The Cumbre Vieja volcano eruption has met this sunday 85 days of activity with what becomes the longest news on La Palma and one of the longest of those registered in Spain, although still very far from Timanfaya, in Lanzarote, which in the 18th century was active for six years.
Until now, the longest on La Palma had been the volcano Tehuya, which erupted on May 19, 1585 after intense seismic activity that lasted for 84 days and ended on August 10 of that year.
This Sunday there have been pulses of strong intensification in the tremor of the La Palma volcano and the expulsion of volcanic bombs on the eastern slope, although the ash has subsequently ceased.
The technical director of Pevolca, Miguel Angel Morcuende, has indicated that an “important” lava outflow has been observed that, in principle, runs through previous flows, and that it is being monitored by the Military Emergency Unit (UME) in order to obtain more data.
“It is important to know if it has stopped its energy impulse or continues,” said Morcuende, who has indicated that, however, the tremor at the moment is low and the emission of gases has stopped, as can be seen from Tajuya .
So far, the volcanic eruption has totally or partially destroyed more than 2,650 buildings and homes, which has forced the evacuation of thousands of people on La Palma.
Timanfaya, the longest
The eruption of the volcano Timanfaya, the longest in Spain that records collectIt lasted 2,055 days, from September 1, 1730 to April 16, 1736. During that time the volcanic activity raised mountains and buried eleven municipalities.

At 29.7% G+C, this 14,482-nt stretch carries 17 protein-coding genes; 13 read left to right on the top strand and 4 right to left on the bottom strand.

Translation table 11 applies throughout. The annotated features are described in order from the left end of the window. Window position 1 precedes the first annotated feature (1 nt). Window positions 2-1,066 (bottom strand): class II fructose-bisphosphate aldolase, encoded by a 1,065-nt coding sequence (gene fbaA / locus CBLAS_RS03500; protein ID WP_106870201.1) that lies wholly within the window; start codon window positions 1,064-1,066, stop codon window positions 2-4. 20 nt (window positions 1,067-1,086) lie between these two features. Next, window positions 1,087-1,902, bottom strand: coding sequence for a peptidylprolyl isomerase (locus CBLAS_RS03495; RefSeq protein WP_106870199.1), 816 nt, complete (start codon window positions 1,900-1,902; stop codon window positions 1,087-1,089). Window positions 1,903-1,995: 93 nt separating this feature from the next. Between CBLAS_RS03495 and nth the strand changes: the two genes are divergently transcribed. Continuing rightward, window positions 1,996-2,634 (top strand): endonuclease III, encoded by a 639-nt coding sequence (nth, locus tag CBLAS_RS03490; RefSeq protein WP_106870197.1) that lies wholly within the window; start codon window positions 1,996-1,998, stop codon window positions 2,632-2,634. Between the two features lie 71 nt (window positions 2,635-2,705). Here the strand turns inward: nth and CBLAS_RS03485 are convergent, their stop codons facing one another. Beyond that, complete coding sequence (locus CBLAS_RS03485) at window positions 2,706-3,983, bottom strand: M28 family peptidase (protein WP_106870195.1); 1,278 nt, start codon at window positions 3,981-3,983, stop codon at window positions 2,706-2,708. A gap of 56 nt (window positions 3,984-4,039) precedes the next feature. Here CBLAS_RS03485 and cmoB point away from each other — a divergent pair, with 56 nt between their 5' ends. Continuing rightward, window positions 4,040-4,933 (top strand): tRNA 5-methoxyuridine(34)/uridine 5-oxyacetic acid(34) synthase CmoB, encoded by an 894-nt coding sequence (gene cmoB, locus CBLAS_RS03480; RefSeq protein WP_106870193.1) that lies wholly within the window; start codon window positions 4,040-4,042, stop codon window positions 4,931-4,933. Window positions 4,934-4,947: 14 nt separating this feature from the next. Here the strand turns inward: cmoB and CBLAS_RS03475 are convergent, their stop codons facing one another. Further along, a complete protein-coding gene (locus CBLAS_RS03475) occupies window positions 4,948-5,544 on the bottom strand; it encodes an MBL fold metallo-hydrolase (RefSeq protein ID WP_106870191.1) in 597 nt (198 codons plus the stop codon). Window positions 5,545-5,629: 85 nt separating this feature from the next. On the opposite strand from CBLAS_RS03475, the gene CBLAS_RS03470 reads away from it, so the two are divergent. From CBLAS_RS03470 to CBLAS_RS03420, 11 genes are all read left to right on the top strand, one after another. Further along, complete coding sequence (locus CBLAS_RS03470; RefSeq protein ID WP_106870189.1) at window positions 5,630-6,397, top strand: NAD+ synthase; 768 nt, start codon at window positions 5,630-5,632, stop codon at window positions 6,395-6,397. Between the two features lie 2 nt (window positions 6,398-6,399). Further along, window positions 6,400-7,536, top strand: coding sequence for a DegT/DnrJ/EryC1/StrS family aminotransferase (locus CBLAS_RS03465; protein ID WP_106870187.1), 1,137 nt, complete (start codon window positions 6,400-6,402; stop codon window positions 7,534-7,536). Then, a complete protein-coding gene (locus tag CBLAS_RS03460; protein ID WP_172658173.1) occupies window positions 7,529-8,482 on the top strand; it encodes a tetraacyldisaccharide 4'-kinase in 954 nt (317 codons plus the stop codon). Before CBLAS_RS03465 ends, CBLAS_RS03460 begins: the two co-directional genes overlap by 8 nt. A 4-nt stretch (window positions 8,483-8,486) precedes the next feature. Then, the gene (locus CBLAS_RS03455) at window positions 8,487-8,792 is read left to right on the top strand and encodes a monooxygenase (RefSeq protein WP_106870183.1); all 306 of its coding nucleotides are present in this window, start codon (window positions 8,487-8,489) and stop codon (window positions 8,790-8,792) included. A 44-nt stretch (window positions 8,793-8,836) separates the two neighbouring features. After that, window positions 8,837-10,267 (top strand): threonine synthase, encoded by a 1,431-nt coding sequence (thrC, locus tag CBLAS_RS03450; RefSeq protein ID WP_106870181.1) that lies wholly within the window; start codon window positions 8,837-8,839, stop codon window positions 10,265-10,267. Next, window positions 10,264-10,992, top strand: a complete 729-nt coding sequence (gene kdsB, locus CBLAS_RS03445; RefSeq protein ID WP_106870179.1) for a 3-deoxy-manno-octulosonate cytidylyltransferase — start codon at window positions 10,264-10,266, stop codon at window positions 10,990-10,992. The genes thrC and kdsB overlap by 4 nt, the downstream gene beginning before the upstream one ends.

According to data from the National Geographic Institute (IGN), in order of duration of activity it was followed, already in the XXI century, by the Underwater volcano Tagoro, on the Canary Island of El Hierro, at a depth of about 1,000 meters, which began its activity on October 10, 2011 and lasted for 147 days, until March 5, 2012.
In 1798, on June 9, the volcano erupted Chahorra, next to Teide, in the south of Tenerife (Canary Islands), and its activity lasted until September 15 (99 days), one of the longest on this Canary Island.
In 1824, the volcano Tao, also know as Cleric Duarte, on the Canary Island of Lanzarote, began its eruption on July 31 and was active for 86 days.
The Cumbre Vieja volcano would be placed next in this ‘ranking’, when at 3:13 p.m. this Sunday (local time) it has completed 85 days in eruption, ahead of Tehuya, until that moment the longest in La Palma , with 84 days.
Another volcano, the Martín or de Tigalete, also on this island, was 82 days active. Its eruption began on October 2, 1646 and ended on December 21. Also on La Palma, the san antonio volcano, which erupted on November 17, 1677, was active for 66 days, until January 21, 1678.
In 1712, the volcano The puddle, also known as the Lajiones or Lajones, on La Palma, it erupted for 56 days, from October 9 to December 3.
Two days less, 54, lasted the activity in the volcano of Arafo, in Tenerife, whose eruption began on February 27, 1704 and ended on March 27.
In 1949, on June 24, the eruption of the volcano of San Juan o Nambroque (Duraznero, Llano del Banco) in La Palma lasted for 47 days, until July 30.
And 40 days the volcano of Black Sands in Tenerife, from the beginning of its eruption on May 5, 1706 until June 13 of that year, which destroyed, in addition to homes and farmland, the commercial port of Garachico, then the most important of the Canary Islands.